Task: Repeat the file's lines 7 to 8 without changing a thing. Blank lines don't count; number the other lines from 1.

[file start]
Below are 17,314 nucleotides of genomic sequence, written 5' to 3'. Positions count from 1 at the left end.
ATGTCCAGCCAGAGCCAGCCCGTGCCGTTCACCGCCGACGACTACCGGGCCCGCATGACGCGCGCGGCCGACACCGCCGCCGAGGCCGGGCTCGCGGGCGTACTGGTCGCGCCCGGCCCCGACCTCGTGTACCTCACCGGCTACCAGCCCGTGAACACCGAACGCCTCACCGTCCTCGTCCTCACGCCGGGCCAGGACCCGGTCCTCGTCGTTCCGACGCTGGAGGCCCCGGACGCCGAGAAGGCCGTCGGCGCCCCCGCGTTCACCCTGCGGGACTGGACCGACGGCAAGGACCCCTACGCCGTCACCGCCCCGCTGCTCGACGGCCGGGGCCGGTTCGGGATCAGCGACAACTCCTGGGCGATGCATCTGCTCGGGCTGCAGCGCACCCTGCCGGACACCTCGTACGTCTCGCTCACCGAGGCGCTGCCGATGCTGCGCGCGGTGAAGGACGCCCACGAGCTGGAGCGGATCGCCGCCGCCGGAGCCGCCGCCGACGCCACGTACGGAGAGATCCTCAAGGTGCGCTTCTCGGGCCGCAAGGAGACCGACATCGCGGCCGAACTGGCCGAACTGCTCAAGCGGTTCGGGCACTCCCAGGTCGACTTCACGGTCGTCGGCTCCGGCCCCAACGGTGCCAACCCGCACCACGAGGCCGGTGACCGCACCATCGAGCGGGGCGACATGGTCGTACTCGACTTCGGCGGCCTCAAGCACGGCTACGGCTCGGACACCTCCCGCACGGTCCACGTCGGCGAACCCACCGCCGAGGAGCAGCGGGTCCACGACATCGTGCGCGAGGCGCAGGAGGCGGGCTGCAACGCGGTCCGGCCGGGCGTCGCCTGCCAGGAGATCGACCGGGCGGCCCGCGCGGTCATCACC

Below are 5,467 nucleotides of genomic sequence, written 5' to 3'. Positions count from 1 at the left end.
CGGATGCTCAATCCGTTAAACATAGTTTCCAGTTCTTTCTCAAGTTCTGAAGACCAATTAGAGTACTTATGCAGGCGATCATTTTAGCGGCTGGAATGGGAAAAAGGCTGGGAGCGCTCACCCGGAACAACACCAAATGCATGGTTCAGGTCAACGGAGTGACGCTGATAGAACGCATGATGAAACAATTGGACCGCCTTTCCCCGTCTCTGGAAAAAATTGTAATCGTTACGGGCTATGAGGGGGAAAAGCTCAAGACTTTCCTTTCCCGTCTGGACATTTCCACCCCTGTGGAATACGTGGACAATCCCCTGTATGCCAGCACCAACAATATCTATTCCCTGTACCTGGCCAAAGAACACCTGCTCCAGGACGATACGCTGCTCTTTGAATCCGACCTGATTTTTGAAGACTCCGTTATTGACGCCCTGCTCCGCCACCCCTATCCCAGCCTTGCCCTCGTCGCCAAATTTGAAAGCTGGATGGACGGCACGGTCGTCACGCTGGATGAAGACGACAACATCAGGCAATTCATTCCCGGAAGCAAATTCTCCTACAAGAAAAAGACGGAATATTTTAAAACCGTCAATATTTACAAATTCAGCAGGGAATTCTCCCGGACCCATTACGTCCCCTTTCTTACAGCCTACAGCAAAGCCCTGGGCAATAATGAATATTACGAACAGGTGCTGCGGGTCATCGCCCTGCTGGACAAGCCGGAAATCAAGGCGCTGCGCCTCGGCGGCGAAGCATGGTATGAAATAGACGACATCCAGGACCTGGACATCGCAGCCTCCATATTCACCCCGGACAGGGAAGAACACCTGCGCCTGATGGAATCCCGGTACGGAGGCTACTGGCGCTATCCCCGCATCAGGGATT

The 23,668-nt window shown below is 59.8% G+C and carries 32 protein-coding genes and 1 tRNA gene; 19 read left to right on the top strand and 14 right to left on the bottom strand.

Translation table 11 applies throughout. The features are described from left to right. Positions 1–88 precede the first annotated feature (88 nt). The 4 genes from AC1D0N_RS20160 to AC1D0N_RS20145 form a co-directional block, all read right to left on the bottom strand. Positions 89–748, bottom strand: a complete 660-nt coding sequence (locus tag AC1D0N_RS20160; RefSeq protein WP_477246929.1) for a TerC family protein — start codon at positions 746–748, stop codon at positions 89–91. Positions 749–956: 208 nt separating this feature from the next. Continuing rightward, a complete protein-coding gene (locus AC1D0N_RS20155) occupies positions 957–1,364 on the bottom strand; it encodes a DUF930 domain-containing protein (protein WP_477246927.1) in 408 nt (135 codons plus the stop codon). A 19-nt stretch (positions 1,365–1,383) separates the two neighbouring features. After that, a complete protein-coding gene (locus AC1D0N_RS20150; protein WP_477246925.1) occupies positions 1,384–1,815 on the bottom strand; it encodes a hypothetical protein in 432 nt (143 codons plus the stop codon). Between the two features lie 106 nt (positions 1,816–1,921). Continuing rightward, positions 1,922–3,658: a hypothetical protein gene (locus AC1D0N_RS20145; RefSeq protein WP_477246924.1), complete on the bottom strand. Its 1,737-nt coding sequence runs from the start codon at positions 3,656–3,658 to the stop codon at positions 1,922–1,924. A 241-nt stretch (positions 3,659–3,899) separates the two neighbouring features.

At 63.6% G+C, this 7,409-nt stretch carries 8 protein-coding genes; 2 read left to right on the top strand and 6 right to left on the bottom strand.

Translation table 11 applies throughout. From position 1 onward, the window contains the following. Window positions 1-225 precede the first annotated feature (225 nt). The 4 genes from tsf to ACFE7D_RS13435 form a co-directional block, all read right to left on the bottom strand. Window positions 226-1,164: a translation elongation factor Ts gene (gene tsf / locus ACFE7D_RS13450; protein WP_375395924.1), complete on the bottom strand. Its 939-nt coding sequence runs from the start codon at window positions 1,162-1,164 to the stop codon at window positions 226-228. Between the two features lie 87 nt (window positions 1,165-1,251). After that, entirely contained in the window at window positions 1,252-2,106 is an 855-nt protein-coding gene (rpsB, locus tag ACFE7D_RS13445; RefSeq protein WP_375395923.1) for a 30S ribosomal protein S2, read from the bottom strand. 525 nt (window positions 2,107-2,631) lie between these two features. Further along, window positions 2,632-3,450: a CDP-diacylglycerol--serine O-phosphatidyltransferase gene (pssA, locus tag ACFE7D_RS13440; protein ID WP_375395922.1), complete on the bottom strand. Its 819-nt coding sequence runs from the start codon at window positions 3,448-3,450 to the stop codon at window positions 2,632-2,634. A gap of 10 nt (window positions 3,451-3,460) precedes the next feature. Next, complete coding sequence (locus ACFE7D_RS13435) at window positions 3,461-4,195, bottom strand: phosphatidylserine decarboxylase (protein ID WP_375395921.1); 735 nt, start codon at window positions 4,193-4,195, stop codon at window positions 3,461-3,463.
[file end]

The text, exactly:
At 63.6% G+C, this 7,409-nt stretch carries 8 protein-coding genes; 2 read left to right on the top strand and 6 right to left on the bottom strand.

Translation table 11 applies throughout. From position 1 onward, the window contains the following. Window positions 1-225 precede the first annotated feature (225 nt). The 4 genes from tsf to ACFE7D_RS13435 form a co-directional block, all read right to left on the bottom strand. Window positions 226-1,164: a translation elongation factor Ts gene (gene tsf / locus ACFE7D_RS13450; protein WP_375395924.1), complete on the bottom strand. Its 939-nt coding sequence runs from the start codon at window positions 1,162-1,164 to the stop codon at window positions 226-228. Between the two features lie 87 nt (window positions 1,165-1,251). After that, entirely contained in the window at window positions 1,252-2,106 is an 855-nt protein-coding gene (rpsB, locus tag ACFE7D_RS13445; RefSeq protein WP_375395923.1) for a 30S ribosomal protein S2, read from the bottom strand. 525 nt (window positions 2,107-2,631) lie between these two features. Further along, window positions 2,632-3,450: a CDP-diacylglycerol--serine O-phosphatidyltransferase gene (pssA, locus tag ACFE7D_RS13440; protein ID WP_375395922.1), complete on the bottom strand. Its 819-nt coding sequence runs from the start codon at window positions 3,448-3,450 to the stop codon at window positions 2,632-2,634. A gap of 10 nt (window positions 3,451-3,460) precedes the next feature. Next, complete coding sequence (locus ACFE7D_RS13435) at window positions 3,461-4,195, bottom strand: phosphatidylserine decarboxylase (protein ID WP_375395921.1); 735 nt, start codon at window positions 4,193-4,195, stop codon at window positions 3,461-3,463.